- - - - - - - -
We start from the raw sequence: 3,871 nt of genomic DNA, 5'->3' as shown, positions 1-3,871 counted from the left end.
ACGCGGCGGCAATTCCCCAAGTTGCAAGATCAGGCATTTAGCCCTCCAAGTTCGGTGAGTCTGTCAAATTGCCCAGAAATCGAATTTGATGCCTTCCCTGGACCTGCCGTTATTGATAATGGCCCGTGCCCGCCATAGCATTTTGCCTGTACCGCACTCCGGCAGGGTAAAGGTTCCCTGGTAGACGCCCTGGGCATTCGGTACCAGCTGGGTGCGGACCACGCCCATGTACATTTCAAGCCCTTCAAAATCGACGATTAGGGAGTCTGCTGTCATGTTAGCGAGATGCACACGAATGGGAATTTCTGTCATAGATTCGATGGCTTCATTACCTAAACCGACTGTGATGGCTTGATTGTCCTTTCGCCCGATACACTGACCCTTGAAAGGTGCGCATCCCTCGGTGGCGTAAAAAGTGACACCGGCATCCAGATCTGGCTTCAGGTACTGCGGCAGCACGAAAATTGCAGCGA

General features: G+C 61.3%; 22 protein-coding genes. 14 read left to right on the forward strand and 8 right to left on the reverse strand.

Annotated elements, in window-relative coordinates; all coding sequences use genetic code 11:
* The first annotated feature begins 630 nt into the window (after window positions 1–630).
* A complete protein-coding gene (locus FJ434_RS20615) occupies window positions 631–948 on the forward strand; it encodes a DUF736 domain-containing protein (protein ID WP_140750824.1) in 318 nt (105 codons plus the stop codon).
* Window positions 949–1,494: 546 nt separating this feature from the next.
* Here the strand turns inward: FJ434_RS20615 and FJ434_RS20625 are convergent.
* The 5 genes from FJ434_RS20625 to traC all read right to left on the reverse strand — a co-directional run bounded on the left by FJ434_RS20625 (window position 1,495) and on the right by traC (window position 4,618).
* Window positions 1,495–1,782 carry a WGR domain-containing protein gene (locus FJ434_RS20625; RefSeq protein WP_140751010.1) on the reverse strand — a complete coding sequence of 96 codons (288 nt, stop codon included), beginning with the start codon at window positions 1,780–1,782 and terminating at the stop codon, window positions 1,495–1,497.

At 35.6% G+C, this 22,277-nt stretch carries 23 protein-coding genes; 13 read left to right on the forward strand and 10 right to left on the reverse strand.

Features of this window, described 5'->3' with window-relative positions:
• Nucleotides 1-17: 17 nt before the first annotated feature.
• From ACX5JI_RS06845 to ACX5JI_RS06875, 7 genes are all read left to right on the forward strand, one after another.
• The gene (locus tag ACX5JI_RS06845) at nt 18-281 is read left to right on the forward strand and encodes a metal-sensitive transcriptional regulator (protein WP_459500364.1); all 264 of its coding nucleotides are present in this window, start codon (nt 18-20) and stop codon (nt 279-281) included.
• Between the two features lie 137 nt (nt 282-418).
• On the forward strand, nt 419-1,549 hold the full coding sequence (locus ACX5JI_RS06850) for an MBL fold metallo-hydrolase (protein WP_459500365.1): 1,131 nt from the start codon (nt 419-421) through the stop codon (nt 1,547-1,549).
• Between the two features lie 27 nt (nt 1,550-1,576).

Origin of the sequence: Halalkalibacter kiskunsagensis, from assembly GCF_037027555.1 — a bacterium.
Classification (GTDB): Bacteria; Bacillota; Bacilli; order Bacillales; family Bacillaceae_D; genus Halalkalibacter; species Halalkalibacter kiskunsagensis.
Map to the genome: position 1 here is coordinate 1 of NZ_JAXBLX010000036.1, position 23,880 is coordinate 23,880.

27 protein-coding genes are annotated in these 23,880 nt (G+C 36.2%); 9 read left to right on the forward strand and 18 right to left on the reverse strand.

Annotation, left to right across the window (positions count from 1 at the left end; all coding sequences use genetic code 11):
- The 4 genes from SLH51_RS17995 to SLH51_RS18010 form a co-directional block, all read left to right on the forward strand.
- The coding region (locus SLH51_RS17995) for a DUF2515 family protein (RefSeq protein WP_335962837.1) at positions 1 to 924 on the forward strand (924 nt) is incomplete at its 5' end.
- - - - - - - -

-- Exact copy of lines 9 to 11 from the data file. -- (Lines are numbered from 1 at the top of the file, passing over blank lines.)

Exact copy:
* The 5 genes from FJ434_RS20625 to traC all read right to left on the reverse strand — a co-directional run bounded on the left by FJ434_RS20625 (window position 1,495) and on the right by traC (window position 4,618).
* Window positions 1,495–1,782 carry a WGR domain-containing protein gene (locus FJ434_RS20625; RefSeq protein WP_140751010.1) on the reverse strand — a complete coding sequence of 96 codons (288 nt, stop codon included), beginning with the start codon at window positions 1,780–1,782 and terminating at the stop codon, window positions 1,495–1,497.

At 35.6% G+C, this 22,277-nt stretch carries 23 protein-coding genes; 13 read left to right on the forward strand and 10 right to left on the reverse strand.